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I've seen other Toyotas come with a sheet that breaks down the estimated running costs of the car based on the maintenance intervals listed in the manual and the cost of those services. So you've got a rough $x.xx/km estimate of your running costs.

Has anyone seen something like that for the GRY to give us an idea for the GRC?
 

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Discussion Starter · #82 ·
Thanks for providing all this good info.
Do you think this is realistically achievable on a daily basis? or did you REALLY have to try hard to get this gas mileage? Most of my commute daily is 45-60mph in cruise control so hoping to be able to average close to 30mpg(US). no spirited driving really, except maybe some extra acceleration going home from work lol.

If it really is only getting 25mpg(US) on a daily basis under normal driving I may have to look harder at other options



For me, part of the appeal of this car is still being able to get decent gas mileage. I am definitely hoping to be able to get 28+mpg combined and 30+ highway(most of my commute is highway anyway).
I don't think that 40.1 mpg is achievable on a daily basis no. I think 60mph in 6th gear cruising is pretty much the most economical way you can possibly drive in any car and will return the highest mpg possible.

I'm going to be honest and say that of you want good mpg, these cars might not be the best option. The GR Yaris is a genuine rally homologation designed to win competitions, the reason for the small 1.6, 3 cylinder engine is for weight purposes only, nothing to do with achieving good mpg.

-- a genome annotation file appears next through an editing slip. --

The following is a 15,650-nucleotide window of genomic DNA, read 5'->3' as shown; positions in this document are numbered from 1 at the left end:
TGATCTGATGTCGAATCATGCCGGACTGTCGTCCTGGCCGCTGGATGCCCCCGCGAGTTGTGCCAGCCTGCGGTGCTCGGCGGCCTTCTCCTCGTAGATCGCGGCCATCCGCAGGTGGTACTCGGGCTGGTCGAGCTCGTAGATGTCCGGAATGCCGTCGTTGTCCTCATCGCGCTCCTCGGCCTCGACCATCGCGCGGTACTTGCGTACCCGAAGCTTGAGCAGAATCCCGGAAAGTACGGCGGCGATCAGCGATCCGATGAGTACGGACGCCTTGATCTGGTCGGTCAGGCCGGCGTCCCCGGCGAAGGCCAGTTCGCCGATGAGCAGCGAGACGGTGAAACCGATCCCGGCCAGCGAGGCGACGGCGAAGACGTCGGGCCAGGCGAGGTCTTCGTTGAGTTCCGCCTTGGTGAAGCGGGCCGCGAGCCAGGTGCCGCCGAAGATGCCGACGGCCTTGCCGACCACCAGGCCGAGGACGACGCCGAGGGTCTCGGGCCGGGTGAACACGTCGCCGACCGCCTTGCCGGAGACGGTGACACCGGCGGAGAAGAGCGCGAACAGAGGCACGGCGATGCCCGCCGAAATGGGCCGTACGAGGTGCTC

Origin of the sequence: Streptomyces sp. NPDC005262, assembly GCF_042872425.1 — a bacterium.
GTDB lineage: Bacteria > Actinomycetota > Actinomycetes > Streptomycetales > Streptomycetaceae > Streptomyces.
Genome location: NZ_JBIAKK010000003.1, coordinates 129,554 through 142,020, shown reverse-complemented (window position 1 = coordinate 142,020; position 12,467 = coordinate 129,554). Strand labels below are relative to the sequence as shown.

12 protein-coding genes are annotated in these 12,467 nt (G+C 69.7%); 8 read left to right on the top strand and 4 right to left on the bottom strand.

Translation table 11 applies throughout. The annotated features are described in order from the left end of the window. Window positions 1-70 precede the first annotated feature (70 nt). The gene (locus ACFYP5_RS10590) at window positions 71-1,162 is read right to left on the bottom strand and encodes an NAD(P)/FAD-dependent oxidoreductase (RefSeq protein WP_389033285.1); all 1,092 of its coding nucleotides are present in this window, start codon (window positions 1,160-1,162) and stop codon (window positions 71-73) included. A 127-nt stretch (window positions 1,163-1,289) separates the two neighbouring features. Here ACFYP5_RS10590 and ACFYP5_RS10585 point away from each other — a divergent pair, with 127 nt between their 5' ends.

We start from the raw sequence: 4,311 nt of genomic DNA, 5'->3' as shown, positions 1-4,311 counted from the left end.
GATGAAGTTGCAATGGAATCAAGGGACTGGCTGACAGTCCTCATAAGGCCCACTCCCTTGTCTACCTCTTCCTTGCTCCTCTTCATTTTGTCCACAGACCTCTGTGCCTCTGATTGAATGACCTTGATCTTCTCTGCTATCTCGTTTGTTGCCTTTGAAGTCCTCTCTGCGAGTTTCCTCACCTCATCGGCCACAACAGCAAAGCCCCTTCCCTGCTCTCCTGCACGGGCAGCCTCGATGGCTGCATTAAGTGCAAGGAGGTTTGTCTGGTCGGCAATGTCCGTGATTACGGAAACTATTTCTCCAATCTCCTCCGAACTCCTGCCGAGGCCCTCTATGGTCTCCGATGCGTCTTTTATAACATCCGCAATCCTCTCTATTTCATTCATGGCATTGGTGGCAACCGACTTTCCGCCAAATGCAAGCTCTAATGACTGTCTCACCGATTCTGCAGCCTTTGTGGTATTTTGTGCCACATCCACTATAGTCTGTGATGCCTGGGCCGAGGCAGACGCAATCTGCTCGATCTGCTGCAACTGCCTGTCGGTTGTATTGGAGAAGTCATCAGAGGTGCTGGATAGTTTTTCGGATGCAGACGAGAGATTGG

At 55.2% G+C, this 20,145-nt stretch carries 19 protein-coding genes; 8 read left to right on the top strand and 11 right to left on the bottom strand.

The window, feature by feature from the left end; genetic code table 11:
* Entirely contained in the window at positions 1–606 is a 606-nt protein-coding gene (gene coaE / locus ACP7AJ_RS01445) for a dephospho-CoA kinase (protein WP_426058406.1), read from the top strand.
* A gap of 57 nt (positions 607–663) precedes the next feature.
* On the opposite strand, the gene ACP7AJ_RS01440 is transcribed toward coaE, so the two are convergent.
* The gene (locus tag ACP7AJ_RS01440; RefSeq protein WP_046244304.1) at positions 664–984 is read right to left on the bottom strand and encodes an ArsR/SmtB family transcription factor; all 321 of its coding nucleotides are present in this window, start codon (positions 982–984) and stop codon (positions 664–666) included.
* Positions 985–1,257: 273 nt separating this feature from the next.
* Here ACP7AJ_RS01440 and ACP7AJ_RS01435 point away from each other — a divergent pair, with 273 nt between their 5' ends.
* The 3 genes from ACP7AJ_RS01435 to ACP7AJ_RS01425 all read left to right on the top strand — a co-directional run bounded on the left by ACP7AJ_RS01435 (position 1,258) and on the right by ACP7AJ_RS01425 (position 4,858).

The Corolla is heavier than the Yaris and will burn even more fuel to accommodate the extra power as well, so expect lower mpg.
 

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I don't think that 40.1 mpg is achievable on a daily basis no. I think 60mph in 6th gear cruising is pretty much the most economical way you can possibly drive in any car and will return the highest mpg possible.

I'm going to be honest and say that of you want good mpg, these cars might not be the best option. The GR Yaris is a genuine rally homologation designed to win competitions, the reason for the small 1.6, 3 cylinder engine is for weight purposes only, nothing to do with achieving good mpg.

The Corolla is heavier than the Yaris and will burn even more fuel to accommodate the extra power as well, so expect lower mpg.
Thanks. It is something I will have to consider. The only other car I am relly looking hard at right now is the 2022 RS3. I think daily driven they get around 30mpg average if not pushed hard. 80% of my daily commute is 45-60mph cruising luckily.
 

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I've seen other Toyotas come with a sheet that breaks down the estimated running costs of the car based on the maintenance intervals listed in the manual and the cost of those services. So you've got a rough $x.xx/km estimate of your running costs.